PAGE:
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  Mary-Anne Webb AMAMI 
Principal, Inspirit Marketing



Brands in the Age of Neuromarketing

Brands take their power from people’s need to be part of something greater than them. They also take power from the way they make people feel.

Although brands get into our minds it’s only when they penetrate our heart that we truly connect. It’s for this reason people make brand decisions they often can’t articulate. That’s why market researchers follow people and watch their shopping habits. People can say one thing in a focus group and then do something entirely different. This is proven when the research outcomes don’t translate into equivalent sales.

When we talk about ‘heart’ we link to right brain thinking, our emotional side that can’t be rationalised with facts and figures. The right brain takes in visual cues, sensory and emotional benefits to guide which brand to choose over another. Understanding this highlights the need to nurture a brand’s intangible assets; these represent qualities that can’t be physically held, only held internally as feelings.

The desire to get inside the right brain has given rise to neuromarketing. Although relatively new, you know when the ‘Dummies’ publishers create ‘Neuromarketing for Dummies’ it must be more than just a fleeting idea and also a good introduction to the topic.

What exactly is neuromarketing?

Dictionary.com  defines  neuromarketing as ‘the process of researching the brain patterns of consumers to reveal their responses to particular advertisement and products before developing new advertising campaigns and branding techniques’. The research uses technical tools like Functional Magnetic Resonance Imaging (FMRI), Steady State Topography (SST), Electroencephalogy (EEG), eye-tracking and Galvanic Skin Response (GSR).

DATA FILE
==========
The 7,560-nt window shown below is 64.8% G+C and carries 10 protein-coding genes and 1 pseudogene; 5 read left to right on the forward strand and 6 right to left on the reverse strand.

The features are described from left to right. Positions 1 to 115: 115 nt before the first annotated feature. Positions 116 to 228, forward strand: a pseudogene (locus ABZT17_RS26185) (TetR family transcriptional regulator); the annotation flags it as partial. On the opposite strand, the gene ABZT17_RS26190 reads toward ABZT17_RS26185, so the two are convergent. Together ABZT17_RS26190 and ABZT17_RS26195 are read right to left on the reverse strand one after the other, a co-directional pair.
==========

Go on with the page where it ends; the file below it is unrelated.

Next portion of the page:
Neurological research says we make decisions through the mind’s subliminal processes rather than the conscious ones, contrary to previous beliefs.  This is the premise of Malcolm Gladwell’s Blink and others in its genre who champion non-thinking thinking.  

Why does it matter?
Neuromarketing is exciting marketers because it provides access and an objective means to measure the unconscious mind. Around the world a number of neuromarketing agencies are rising up to take up the challenge. 

However not everyone’s a fan. It’s little surprise that ethics and neuromarketing are mentioned in the same breath. When new technologies and science move faster than the ethical debate around them it’s natural that issues arise.  Take for instance the storm caused by UK company Renew London using the City of London’s recycling bins to track the smartphones of passers-by to collect football data. It didn’t take long for the initiative to be stopped due to the concerns raised by privacy campaigners. In this case the marketing need to know and the public need to know weren’t aligned. 

So what does it mean for your brand? 
You need to approach your audience not as rational beings but as emotional people. It means you can’t trust what people say. They don’t mean to lie; it’s just their subconscious taking over. It means you need to win people’s hearts by concentrating on your brand’s personality. Put effort into developing and executing your brand personality as it’s the differentiator that can’t be easily copied. Let your brand’s personality connect with the heart of your customers and they’ll want what you offer and not even understand why.

About Mary-Anne Webb

Mary-Anne Webb is the principal at Inspirit Marketing, a marketing consultancy focused on improving your marketing, branding and communications projects. With 25 years of marketing experience in professional services and business-to-business environments, Mary-Anne works for clients in industries such as law, accounting, property, recruitment, engineering, associations and IT. Through her work with marketing teams within corporate and start-up companies, Mary-Anne understands the marketing and communication challenges faced by different sized businesses during periods of change and growth.

Mary-Anne is qualified with a Master of Commerce, Program in Marketing and Organisational Behaviour (UNSW) and a Bachelor of Business, Major in Marketing (UWS – Nepean).

For more information: www.inspiritmarketing.com.au